Zeno was born about 2500 years ago, but he’s still making life difficult.
He was a Greek philosopher back in the day. Like a lot of philosophers, he was more like a not-very-funny comedian, and he asked a lot of not-very-funny riddles. A lot of them go something like this:
Say there’s a snail crossing a table. Will it ever reach the other side? Well, first it has to get halfway to the other side. And then it has to get halfway between the halfway point and the other side. Then it has to complete half of the remaining distance. Then it has to get half of the remaining distance again. And so forth — there’s an infinite series of infinitely smaller distances our slowpoke has to traverse, and in theory the snail never gets there because there’s always another halfable distance.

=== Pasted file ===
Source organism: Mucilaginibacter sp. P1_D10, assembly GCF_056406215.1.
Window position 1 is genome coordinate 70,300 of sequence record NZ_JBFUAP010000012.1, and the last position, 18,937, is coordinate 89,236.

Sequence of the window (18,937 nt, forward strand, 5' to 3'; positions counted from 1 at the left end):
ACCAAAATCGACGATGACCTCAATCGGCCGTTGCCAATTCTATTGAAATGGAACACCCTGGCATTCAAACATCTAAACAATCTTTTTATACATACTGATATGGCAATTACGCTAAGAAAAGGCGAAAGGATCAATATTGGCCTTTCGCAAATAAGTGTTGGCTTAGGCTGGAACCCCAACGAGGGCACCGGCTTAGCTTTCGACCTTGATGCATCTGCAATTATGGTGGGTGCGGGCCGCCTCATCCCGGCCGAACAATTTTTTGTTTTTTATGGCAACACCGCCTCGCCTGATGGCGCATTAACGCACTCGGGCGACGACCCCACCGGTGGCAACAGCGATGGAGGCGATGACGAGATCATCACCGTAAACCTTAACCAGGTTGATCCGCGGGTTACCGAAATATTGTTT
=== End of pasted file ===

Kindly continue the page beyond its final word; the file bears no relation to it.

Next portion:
Whenever I am trying to get through a first draft of something, I totally identify with that hapless gastropod. I get halfway through, sure. And then I do half of what’s left. Then I do half of the remainder, and another half of what’s left after that. I never arrive, though. It’s not even true what Plato said about the divisions of time getting smaller. I find myself in a time warp where the half distances take longer as they get shorter. Einstein could probably explain why that is, but I wouldn’t understand the explanation.
In any case, I’m moving at a snail’s pace, crawling on my stomach and leaving a trail of slime… well, a trail of marked up pages. And I’m cursing Zeno the whole time.